My wife would get frustrated with me because sometimes I don’t finish things.
It’s a pattern that reemerges in my life repeatedly. A new idea captures my attention. I obsess about it. I dive right in, fully immersing myself in it, sometimes at the expense of other things.
I think that became exhausting for her because she isn’t that way.
I think she saw it as a sign of immaturity and lack of discipline.
I know she saw it as a weakness.
I participated yesterday in a self-assessment program called StrengthsFinder, a program run by The Gallup Organization (the polling institution) designed to help people better understand their strengths and behaviors.
Strictly from a personality-profile standpoint, it reaffirmed what I already knew about myself.
Strength #1 – I am inquisitive.
I have a naturally curious mind. I collect information. I crave and pursue knowledge. I tend to collect things that interest me. I am interested in many things, so I am constantly trying to learn new things.
Strength #2 – I love meeting people and making friends.
I love meeting strangers and learning about them. I want to discover common interests and build connections. There is no such thing as too many friends.
Strength #3 – I am fascinated by new ideas.
“You are delighted when you discover beneath the complex surface an elegantly simple concept to explain why things are the way they are,” my assessment report said.
No sentence in the history of the written word has more accurately described me. It is the very premise on which the majority of this blog’s content is based.
Strength #4 – I am hopeful and fascinated by the future.
I dream of every aspect of life being better in the future than it is now. It is that vision for my future and the future of those close to me that drives me each day. I am a dreamer. And I pursue those dreams. But, sometimes…
Strength #5 – I have an inherent need to start a new project or hobby.
I am interested in many new things, and when something captivates me, I need to be a part of it and throw myself into it. That makes me awesome at idea generation and starting exciting new adventures, but that also lends itself to me “quitting” things in favor of chasing the next dream that has captured my intense interest.
Something dawned on me very quickly as I evaluated my results and contemplated their meaning.
Everyone has a very different, very specific combination of strengths. And when those strengths don’t jibe exactly with our individual goals, or don’t align with our strengths, we can convince ourselves that…
Lack of Strength = Weakness
And that’s a lie. A lack of strength is an opportunity.
My ex-wife can be very shy. She is sometimes not a good networker or can come across as unfriendly because of her shyness and general preference for surrounding herself with a few close friends and leaning heavily on them.
And I might be guilty of thinking of my wife’s shyness as a weakness, instead of properly identifying her strength as a loyal friend who builds super-tight bonds with those closest to her.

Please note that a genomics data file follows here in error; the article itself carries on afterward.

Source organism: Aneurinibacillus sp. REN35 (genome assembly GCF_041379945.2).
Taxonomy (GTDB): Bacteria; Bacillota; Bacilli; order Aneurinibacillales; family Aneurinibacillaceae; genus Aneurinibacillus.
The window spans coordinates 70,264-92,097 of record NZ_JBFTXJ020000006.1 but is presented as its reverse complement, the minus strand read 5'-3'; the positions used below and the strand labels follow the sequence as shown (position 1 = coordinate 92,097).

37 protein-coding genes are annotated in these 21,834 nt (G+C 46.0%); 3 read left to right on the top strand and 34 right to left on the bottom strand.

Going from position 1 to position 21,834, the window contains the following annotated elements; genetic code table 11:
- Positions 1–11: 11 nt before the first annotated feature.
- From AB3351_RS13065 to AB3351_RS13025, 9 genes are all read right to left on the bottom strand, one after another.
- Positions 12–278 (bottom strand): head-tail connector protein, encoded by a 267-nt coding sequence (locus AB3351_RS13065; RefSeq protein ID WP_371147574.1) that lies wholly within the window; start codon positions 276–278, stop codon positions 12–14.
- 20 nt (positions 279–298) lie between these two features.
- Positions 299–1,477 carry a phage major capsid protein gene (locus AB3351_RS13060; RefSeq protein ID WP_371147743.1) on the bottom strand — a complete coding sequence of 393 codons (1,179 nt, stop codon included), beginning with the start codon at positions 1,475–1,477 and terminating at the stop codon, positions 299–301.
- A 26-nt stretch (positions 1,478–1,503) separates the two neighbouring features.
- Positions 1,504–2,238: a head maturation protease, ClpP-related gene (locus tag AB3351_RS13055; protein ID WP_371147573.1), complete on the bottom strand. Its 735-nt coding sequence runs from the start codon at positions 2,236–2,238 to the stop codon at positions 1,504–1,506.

Similarly, my wife thought I was undisciplined and flighty instead of recognizing what I actually have is a strong ability to generate new ideas and passionately pursue new challenges.
Our individual strengths are hardwired into every one of us.
I Want to Write Books
As you can imagine, my strength profile makes it very difficult for me to see a project somewhat epic in scope (like a book) through to completion on my own.
Frankly, that applies to virtually every aspect of my life (I’ve said many times that much of what ails me will naturally work itself out when I have a full-time romantic partner again).
The woman (a friend) who is coaching me through this StrengthsFinder process said: “Based on a cursory look at your strengths, you’re gonna need a partner,” in regards to completing book projects.
“What do you mean? A co-author?” I said.
“You’re a starter. But can tend to let things cool… a co-author… a publisher pushing you. Someone you empower to give you deadlines,” she said. “You need a partner of some kind who can propel you. Motivate you. You’ll have to figure out what that looks like.”
“Interesting,” I said. “Maybe an editing partner.”
“Exactly,” she said.
I love writing. I have a lot to say. And I’m very close to being ready to pull the trigger on these larger writing projects I have floating around in dozens of notebook pages, computer files and folders.
My favorite writer James Altucher often writes about the need for collaboration.
“There’s no such thing as a lone genius,” he writes. “Every Steve Jobs has a Steve Wozniak. Every Marie Curie has a Pierre Currie. Every Lennon has a McCartney. Even the most isolated genius (Picasso) had a Braque.”
I am no “lone genius.” I think that goes without saying.
But I do really want to finish these book ideas, if for no other reason than to learn how (or how to NOT) write and publish a book. It’s time to get started.
But I need a partner.
I don’t just want a partner. I need one. And I’m DONE thinking if I keep doing the same thing over and over and over again, it’s going to magically work one day. It will ALWAYS end the same if you keep trying the same thing.
We can call it a weakness if you must.
But I’m going to embrace my strengths. Everyone has them. And I’m going to leverage them. And I’m going to supplement my missing strengths with people in possession of the ones I need to accomplish my goals.
And I need one of those now. A person who possesses what I’m missing.
Are you a writer who has worked with an editor you like and respect? Are you an editor looking for a new project? Do you know how to find editors outside of traditional publishing? Do you have any tips for how to know when you’ve found the right person to work with on your most-important work?
I’m asking for your help.
I need a partner.